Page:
He could be as modest as Walter Mitty, as uninhibited as a court jester. He could be elegant or prodigiously clownish. In a movie role, he could display restrained insight one minute, then do a stunning turn of virtuoso gibberish the next. Such astonishing versatility was a celebrated aspect of the career of Danny Kaye - who passed on Tuesday in Los Angeles. But it does not really explain how this comic genius ignited 17 films, performed some of the greatest TV comedy in the medium's history, and remained a fixture in American popular culture for some 45 years.
For that you have to look also at the nature of his talent. He was a natural with children, for instance, and once explained that he was not afraid to use the childlike impulses in his own character when dealing with kids - hence his ability to touch them so effectively. He acted as ``ambassador to the world's children,'' for UNICEF, for which he raised funds over a 30-year period by ``conducting'' benefit concerts that were marvels of inventive absurdity. On his trips around the globe for that organization, kids responded to his wonderfully empathetic clowning as readily as adult audiences, needing no common tongue. During his award-winning TV series, it was true entertainment to watch him sit at stage-edge and conduct a serio-comic dialogue with children in the audience.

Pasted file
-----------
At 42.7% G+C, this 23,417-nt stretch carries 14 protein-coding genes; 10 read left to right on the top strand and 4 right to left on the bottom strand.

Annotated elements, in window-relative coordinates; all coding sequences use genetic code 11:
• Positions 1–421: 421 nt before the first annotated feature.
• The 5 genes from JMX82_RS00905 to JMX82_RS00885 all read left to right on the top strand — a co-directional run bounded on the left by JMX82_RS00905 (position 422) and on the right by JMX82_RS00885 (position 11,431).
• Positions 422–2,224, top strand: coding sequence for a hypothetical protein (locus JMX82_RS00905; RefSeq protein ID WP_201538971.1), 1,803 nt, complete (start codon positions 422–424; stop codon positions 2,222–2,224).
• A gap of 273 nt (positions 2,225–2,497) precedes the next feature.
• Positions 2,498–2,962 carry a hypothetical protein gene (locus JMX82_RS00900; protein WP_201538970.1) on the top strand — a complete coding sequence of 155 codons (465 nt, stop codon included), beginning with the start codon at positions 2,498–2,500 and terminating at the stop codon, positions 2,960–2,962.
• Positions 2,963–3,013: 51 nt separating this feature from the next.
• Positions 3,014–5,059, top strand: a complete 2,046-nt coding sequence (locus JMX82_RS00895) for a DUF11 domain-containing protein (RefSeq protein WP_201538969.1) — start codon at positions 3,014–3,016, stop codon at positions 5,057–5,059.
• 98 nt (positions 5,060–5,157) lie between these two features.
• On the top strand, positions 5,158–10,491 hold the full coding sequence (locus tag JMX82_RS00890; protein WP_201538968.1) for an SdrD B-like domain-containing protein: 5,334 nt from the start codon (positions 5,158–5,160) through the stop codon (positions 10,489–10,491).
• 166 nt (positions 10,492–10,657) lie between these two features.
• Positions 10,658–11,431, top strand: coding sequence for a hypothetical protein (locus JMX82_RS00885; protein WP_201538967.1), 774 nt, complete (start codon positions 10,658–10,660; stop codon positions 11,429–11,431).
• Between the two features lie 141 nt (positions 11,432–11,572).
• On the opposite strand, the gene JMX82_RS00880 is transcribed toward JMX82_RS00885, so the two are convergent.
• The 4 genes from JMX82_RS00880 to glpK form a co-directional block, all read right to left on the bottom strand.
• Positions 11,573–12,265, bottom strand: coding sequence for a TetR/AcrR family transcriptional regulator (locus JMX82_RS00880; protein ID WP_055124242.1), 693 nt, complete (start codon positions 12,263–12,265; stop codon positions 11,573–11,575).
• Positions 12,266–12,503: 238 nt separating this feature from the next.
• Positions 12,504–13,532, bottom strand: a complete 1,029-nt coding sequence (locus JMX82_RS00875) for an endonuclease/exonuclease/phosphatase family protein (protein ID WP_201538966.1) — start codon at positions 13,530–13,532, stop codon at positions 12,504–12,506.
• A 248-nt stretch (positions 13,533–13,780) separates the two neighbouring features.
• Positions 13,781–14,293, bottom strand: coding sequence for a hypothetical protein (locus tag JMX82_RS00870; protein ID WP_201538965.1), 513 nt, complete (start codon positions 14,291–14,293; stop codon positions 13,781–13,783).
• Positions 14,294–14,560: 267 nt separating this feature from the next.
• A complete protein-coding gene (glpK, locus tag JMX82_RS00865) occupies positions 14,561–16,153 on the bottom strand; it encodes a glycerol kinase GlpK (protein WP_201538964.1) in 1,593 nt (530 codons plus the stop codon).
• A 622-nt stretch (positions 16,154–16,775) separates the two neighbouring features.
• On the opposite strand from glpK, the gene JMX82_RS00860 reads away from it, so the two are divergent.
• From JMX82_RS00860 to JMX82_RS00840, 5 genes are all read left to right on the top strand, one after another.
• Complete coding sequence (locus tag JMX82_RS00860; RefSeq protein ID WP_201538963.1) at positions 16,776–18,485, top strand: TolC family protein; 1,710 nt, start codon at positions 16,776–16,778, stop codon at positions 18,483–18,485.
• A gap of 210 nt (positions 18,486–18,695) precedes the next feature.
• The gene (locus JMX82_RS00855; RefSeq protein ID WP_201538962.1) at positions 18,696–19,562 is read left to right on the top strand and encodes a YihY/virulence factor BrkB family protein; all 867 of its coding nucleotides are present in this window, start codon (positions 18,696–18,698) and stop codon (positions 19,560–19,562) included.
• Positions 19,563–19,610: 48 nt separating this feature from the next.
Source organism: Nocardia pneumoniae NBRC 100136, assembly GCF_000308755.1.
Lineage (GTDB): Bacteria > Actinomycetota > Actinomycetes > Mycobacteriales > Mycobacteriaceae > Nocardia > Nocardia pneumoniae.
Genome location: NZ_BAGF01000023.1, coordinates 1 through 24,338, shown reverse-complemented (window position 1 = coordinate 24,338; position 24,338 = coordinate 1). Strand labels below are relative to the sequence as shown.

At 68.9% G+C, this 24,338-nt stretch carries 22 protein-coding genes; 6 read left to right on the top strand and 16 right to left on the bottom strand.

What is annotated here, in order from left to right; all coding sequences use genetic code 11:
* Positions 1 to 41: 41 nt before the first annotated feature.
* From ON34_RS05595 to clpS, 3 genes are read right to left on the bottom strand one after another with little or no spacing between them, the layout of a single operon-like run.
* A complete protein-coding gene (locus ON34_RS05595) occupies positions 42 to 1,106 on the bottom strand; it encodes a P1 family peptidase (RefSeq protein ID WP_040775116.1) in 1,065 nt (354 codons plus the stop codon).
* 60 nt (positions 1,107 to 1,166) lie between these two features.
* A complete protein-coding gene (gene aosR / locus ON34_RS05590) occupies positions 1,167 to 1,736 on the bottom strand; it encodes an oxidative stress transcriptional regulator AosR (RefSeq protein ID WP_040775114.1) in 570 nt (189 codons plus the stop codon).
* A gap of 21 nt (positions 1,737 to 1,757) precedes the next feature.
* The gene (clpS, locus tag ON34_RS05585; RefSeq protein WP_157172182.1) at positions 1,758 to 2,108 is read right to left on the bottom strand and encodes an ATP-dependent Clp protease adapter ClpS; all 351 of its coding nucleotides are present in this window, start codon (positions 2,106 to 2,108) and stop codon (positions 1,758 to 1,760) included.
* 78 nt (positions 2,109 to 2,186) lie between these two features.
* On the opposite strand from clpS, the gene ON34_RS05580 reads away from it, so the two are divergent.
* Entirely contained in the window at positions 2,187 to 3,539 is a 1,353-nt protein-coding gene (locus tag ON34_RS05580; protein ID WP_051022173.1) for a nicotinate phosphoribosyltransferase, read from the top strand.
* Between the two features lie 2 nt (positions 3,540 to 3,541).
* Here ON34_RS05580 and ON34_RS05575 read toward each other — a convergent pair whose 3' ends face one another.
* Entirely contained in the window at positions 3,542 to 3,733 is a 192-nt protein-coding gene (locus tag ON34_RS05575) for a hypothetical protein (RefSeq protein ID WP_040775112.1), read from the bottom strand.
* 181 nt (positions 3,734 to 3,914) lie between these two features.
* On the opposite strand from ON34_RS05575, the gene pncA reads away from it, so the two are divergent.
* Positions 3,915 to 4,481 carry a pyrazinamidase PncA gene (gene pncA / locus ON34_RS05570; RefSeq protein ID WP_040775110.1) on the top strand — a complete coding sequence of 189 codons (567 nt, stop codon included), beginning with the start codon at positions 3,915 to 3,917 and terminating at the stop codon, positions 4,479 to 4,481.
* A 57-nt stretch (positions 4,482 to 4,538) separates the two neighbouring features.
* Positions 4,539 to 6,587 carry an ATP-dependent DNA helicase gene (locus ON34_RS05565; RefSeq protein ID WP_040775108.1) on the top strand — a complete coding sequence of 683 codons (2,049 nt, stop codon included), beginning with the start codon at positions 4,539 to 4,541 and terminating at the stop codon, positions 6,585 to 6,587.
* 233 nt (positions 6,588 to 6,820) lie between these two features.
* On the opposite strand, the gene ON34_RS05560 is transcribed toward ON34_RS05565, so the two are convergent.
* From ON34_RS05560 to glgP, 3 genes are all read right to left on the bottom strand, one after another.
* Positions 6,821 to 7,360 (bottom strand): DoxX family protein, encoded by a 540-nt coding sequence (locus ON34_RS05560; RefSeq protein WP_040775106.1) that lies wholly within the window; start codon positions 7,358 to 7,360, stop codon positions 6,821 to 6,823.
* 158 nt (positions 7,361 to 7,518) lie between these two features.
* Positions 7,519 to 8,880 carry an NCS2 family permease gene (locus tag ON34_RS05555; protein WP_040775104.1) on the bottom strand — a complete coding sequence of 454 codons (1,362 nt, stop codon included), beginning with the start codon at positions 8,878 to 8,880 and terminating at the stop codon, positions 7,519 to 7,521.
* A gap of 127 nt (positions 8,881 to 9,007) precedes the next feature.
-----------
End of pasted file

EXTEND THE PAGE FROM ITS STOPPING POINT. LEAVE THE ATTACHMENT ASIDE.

That ability also helps explain the deep and lunatic delight he gave adults when he did his rubber-limbed dancing or played comedy parts. His manic energy tapped some spring of crazy impulses felt by millions of fans who saw them take form through his performing brilliance. In his hands, the zany visions lurking in the back of their minds were not just crudely materialized but expressed with epic creativity. They saw this happen in the title role of ``The Secret Lives of Walter Mitty,'' based on a James Thurber short story. Few audiences have laughed as hard as those who watched Kaye as the meek and drably decent Everyman grappling with the barbarisms of daily life and dreaming of gallant alternatives.
In fact, Kaye tended to play meek-natured film characters, but in productions that allowed him to do the musical numbers for which he was so noted. But no matter how flamboyant these were, they had a grace that gave his work an enduring class.
The comedian Jan Murray once told of how he had heard Kaye perform a monologue on stage in London - where Kaye was enjoying a huge success. If you counted the laughs, Murray noted, they added up to far fewer per minute than Murray himself usually received. But Murray readily admitted that there was something else in the response to Kaye that was more important than the laugh count. It was the rich and highly charged quality of the laughter, which took place in an atmosphere of delight and comic revelation. To provoke this kind of response calls for a talent possessed by only a handful of funnymen in a generation. Danny Kaye had it in abundance.